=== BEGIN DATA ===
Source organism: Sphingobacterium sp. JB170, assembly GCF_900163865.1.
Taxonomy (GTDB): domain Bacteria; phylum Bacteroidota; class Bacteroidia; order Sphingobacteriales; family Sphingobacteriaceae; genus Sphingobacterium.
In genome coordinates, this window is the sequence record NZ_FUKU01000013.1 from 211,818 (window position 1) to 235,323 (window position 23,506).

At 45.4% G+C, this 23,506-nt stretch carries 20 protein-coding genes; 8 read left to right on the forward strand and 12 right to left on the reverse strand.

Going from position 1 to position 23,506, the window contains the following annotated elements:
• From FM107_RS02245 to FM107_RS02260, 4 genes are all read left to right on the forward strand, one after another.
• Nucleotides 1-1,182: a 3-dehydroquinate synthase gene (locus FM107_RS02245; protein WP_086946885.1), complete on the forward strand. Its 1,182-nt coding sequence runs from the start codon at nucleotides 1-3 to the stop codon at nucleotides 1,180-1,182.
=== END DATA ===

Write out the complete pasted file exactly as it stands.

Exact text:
Source organism: Sphingobacterium sp. JB170, assembly GCF_900163865.1.
Taxonomy (GTDB): domain Bacteria; phylum Bacteroidota; class Bacteroidia; order Sphingobacteriales; family Sphingobacteriaceae; genus Sphingobacterium.
In genome coordinates, this window is the sequence record NZ_FUKU01000013.1 from 211,818 (window position 1) to 235,323 (window position 23,506).

At 45.4% G+C, this 23,506-nt stretch carries 20 protein-coding genes; 8 read left to right on the forward strand and 12 right to left on the reverse strand.

Going from position 1 to position 23,506, the window contains the following annotated elements:
• From FM107_RS02245 to FM107_RS02260, 4 genes are all read left to right on the forward strand, one after another.
• Nucleotides 1-1,182: a 3-dehydroquinate synthase gene (locus FM107_RS02245; protein WP_086946885.1), complete on the forward strand. Its 1,182-nt coding sequence runs from the start codon at nucleotides 1-3 to the stop codon at nucleotides 1,180-1,182.